This page provides opportunities for you to quiet down, chill out, and spend some quality time with the inner you.
Even before the worldwide outbreak of Covid-19, I had trouble with insomnia. Every night, I would close my eyes to go to sleep, and start to drift off. Then, just as I was on the verge of falling asleep, my mind seemed to snap into an unpleasant, re-awakened state, characterized by constant, circular patterns of anxious or negative thinking. Though I was aware of what was happening, I could not stop the thoughts, no matter how hard I tried. I would lie awake for hours.
This “normal” bedtime anxiety ritual has been eliminated since starting the meditation practice below:
Yoga nidra is an artful, exploratory method of relaxation inspired by old school Hindu scriptures. It is a type of meditation that combines a focus on the body with symbolic mental imagery. Yoga nidra invites muscular, emotional, and mental tension release by inducing a state between sleep and wakefulness. Essentially, one rests fully while still awake. If you share my issues with insomnia, or are ready to take your general stress level down a notch, give this style of meditation a try. The practice can be done any time of the day, not just before bed.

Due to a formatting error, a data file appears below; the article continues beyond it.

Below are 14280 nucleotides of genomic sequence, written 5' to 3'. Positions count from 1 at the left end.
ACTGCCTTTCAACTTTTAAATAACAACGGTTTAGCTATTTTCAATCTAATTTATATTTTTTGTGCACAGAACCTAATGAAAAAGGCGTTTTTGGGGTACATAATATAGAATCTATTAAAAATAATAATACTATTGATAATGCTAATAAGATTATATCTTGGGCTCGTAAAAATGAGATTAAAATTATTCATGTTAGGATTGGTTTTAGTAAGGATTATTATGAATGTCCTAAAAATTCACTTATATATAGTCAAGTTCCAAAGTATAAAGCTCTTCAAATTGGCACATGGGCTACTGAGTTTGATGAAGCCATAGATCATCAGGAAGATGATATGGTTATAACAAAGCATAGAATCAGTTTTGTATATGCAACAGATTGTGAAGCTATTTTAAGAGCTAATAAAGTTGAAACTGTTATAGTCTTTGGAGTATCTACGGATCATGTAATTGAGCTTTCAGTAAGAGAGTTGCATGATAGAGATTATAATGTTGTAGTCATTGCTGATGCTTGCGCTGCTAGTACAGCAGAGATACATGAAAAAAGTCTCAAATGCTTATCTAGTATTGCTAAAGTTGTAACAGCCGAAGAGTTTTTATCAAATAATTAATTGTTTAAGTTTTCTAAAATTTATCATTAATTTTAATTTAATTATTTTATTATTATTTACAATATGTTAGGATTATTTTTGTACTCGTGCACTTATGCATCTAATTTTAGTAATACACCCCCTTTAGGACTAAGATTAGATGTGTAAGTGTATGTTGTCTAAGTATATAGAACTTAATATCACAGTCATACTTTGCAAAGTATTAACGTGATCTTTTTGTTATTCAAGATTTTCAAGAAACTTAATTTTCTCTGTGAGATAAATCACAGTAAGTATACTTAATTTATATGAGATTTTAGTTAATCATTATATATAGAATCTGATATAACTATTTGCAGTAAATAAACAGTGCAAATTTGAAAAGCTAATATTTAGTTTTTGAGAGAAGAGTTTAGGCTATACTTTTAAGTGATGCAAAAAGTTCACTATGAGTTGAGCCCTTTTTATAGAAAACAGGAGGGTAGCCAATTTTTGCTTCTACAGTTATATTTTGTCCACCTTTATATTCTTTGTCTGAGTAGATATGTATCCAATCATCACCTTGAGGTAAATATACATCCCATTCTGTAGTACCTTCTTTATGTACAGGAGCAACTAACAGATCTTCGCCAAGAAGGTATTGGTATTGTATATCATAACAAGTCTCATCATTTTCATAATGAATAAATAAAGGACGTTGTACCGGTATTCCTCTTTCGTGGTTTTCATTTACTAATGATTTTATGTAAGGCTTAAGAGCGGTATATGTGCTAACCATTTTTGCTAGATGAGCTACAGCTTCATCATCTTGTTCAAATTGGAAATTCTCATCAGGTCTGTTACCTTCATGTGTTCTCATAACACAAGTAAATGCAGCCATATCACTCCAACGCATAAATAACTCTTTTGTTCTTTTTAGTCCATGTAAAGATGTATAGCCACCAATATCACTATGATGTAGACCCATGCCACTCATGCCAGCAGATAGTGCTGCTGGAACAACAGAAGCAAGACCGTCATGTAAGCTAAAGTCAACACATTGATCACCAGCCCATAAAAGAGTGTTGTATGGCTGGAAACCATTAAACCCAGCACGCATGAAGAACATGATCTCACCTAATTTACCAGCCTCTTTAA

The nidra sessions I am reading in the tracks below all come from a book entitled Yoga Nidra, written by Swami Satyananda Saraswati. Check out more of this Swami and learn more about the practice in my recent post here. You do not need to know anything about yoga nidra for it to have a profound effect on you.
In preparation for yoga nidra:
Listen to nidra tracks through speakers or headphones. Find a quiet spot out of direct sunlight where you will not be disturbed. Each session lasts anywhere between 20 and 50 minutes.
Nidra session 1:
Each yoga nidra session begins with a resolve, or intention that should be chosen by you. What are you aiming for? Who do you wish to be? Pick a word or short phrase that encompasses an important goal you wish to achieve, or a trait you wish to acquire. Some example of this: “I am healthy”, “openness”, or “I share the wealth”. Repeat the same statement for several sessions to reinforce the intention, and always state them in the present tense, as if they are already true.